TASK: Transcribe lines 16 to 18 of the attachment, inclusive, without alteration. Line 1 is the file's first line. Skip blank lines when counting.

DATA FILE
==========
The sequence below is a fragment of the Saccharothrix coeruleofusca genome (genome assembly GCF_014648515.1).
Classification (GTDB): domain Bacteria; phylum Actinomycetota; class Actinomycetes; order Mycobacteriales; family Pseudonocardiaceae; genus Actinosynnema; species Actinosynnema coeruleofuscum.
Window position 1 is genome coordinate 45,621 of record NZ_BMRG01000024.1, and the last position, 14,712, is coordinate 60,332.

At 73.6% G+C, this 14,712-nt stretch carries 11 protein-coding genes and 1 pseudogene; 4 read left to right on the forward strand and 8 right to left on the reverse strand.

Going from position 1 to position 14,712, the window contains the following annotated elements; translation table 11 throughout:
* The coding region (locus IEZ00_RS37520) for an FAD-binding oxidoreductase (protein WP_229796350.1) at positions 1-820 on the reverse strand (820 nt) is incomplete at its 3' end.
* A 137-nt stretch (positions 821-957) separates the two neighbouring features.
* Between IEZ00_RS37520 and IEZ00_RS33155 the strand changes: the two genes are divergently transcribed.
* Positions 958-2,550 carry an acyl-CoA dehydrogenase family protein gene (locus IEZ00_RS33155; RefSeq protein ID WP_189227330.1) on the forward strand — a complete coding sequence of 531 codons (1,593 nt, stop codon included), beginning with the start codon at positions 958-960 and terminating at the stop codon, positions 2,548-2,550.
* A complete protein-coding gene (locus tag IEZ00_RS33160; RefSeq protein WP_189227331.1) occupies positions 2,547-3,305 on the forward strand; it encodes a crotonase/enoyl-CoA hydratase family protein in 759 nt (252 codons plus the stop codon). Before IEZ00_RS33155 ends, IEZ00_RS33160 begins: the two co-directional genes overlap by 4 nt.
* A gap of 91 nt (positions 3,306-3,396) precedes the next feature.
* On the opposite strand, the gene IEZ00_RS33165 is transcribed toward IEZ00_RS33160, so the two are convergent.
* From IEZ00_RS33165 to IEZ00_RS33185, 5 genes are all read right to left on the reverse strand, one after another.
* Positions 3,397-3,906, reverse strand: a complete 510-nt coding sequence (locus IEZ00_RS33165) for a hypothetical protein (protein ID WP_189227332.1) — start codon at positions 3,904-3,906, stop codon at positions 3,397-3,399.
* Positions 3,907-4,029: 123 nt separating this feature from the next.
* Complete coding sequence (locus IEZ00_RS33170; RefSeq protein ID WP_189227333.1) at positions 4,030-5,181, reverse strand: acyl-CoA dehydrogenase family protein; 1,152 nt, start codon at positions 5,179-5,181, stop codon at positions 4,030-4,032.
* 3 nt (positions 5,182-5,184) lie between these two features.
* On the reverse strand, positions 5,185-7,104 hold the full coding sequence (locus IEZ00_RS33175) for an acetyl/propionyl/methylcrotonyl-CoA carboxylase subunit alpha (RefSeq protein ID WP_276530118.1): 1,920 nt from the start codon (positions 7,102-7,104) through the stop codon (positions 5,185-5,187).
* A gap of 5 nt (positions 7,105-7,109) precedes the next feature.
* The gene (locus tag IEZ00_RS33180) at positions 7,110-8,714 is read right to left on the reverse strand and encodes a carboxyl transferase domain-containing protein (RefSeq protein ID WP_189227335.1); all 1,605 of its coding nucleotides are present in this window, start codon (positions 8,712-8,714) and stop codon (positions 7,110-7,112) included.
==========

* Complete coding sequence (locus IEZ00_RS33170; RefSeq protein ID WP_189227333.1) at positions 4,030-5,181, reverse strand: acyl-CoA dehydrogenase family protein; 1,152 nt, start codon at positions 5,179-5,181, stop codon at positions 4,030-4,032.
* 3 nt (positions 5,182-5,184) lie between these two features.
* On the reverse strand, positions 5,185-7,104 hold the full coding sequence (locus IEZ00_RS33175) for an acetyl/propionyl/methylcrotonyl-CoA carboxylase subunit alpha (RefSeq protein ID WP_276530118.1): 1,920 nt from the start codon (positions 7,102-7,104) through the stop codon (positions 5,185-5,187).